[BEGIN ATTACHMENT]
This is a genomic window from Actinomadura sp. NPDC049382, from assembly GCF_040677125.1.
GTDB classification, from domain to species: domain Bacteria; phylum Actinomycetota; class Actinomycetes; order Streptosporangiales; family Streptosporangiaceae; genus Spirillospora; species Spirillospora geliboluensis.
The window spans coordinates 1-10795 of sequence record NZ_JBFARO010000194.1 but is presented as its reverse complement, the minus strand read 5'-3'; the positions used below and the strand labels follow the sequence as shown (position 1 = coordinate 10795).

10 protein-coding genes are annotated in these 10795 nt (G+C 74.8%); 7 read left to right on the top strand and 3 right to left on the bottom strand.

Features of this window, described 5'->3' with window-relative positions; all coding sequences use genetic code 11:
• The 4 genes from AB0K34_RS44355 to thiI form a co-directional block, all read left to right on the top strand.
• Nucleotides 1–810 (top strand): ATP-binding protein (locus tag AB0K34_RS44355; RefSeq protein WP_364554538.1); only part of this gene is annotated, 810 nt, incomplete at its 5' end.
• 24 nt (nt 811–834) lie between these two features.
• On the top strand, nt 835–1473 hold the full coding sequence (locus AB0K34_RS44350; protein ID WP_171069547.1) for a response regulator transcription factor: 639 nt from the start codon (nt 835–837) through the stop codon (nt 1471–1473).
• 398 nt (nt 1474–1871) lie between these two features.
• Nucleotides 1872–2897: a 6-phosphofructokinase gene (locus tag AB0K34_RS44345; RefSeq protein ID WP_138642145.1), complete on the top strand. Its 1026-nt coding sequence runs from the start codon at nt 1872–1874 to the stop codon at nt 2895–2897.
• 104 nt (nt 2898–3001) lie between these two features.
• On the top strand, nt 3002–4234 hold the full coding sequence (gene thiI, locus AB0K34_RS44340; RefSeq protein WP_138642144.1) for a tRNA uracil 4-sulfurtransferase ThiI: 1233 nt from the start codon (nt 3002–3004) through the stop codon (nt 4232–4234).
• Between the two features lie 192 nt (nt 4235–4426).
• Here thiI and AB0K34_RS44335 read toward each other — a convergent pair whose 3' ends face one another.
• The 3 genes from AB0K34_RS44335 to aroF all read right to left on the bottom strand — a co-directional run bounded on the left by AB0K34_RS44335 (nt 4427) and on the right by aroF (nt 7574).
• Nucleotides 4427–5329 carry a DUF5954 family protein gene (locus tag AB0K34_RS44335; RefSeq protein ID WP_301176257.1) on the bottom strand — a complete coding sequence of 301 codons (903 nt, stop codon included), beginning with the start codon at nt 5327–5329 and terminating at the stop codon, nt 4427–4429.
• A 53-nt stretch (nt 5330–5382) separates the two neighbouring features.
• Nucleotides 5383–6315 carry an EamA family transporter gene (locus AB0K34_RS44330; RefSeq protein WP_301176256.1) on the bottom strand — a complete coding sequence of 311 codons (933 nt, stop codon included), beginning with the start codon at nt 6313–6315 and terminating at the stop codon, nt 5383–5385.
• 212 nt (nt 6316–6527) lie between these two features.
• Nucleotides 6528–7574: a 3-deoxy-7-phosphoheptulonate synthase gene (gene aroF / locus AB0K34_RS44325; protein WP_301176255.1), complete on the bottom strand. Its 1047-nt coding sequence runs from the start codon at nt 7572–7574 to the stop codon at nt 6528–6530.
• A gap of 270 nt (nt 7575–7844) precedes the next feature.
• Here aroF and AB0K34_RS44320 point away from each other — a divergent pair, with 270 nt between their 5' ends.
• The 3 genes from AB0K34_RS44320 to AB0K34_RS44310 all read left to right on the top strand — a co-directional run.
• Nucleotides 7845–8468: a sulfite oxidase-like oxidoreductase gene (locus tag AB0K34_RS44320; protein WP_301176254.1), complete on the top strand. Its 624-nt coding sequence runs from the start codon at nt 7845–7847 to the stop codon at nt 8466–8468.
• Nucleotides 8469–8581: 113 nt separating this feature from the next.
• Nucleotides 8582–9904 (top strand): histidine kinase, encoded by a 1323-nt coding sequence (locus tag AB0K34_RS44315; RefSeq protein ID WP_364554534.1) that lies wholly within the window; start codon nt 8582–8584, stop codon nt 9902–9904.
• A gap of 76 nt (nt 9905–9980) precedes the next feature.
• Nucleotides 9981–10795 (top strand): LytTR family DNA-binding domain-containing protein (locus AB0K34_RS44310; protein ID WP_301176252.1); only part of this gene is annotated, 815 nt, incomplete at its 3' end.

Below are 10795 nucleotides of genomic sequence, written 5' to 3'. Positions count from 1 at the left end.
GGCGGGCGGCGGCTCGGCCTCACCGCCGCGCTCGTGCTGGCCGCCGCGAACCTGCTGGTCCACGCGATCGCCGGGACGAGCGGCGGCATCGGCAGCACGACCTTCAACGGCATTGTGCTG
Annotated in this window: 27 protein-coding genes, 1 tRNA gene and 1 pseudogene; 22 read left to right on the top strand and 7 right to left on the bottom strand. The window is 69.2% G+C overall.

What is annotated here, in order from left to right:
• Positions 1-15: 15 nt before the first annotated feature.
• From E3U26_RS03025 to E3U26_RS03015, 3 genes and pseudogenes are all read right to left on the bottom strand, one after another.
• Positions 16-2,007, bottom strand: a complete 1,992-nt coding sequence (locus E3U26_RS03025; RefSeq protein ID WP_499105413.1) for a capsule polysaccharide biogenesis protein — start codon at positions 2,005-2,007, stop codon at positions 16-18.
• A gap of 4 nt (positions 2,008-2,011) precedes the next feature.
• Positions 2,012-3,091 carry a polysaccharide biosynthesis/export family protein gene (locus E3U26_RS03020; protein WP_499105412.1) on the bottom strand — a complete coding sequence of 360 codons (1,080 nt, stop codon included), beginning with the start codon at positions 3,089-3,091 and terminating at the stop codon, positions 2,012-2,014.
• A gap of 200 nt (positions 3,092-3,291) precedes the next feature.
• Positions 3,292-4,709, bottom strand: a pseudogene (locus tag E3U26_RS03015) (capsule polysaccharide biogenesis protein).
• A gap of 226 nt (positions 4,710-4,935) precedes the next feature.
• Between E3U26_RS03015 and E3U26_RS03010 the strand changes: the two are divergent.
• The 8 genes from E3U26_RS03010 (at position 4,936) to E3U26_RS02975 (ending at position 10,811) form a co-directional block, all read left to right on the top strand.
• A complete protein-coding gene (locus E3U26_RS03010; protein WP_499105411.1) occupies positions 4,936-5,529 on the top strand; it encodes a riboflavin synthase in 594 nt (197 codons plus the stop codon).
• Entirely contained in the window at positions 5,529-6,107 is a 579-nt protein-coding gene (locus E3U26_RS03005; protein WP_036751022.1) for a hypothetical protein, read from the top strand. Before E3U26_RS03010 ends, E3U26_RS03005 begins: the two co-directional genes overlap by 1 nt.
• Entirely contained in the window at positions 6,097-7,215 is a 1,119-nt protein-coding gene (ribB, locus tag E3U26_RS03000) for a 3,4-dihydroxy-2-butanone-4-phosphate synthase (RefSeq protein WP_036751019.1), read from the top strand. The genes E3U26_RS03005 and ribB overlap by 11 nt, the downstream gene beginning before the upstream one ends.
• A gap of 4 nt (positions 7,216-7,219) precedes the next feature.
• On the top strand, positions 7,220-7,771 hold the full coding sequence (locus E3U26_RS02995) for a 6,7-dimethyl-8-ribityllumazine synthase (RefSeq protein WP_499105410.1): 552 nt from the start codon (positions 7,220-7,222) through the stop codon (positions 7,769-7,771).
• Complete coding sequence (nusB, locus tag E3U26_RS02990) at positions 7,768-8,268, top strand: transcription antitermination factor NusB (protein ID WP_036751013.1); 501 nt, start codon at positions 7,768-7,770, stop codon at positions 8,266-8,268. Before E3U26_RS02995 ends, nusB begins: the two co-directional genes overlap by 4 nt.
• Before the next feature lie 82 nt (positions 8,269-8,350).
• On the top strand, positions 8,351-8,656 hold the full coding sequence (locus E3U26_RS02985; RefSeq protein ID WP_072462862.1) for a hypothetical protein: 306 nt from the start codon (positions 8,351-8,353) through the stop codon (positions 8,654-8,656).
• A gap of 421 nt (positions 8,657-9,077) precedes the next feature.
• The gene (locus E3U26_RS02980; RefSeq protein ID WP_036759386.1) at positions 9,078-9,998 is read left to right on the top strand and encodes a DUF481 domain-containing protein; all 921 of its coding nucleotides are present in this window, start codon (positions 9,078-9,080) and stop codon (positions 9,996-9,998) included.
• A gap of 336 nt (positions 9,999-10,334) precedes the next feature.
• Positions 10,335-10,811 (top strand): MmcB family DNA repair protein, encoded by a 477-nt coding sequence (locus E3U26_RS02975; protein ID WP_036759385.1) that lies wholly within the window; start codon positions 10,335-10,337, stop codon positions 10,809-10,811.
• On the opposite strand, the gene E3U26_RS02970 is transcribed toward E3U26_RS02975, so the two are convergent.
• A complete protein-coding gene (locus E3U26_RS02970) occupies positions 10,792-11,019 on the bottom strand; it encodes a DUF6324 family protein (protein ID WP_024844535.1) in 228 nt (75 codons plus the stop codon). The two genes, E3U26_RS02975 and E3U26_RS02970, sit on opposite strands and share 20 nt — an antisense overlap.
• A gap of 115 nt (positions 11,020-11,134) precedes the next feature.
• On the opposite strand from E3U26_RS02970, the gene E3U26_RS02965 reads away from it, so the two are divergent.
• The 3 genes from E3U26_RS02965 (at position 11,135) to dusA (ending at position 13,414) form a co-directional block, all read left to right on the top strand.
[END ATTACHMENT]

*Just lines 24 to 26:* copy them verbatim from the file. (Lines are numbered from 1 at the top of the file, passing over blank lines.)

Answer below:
• The 3 genes from AB0K34_RS44320 to AB0K34_RS44310 all read left to right on the top strand — a co-directional run.
• Nucleotides 7845–8468: a sulfite oxidase-like oxidoreductase gene (locus tag AB0K34_RS44320; protein WP_301176254.1), complete on the top strand. Its 624-nt coding sequence runs from the start codon at nt 7845–7847 to the stop codon at nt 8466–8468.
• Nucleotides 8469–8581: 113 nt separating this feature from the next.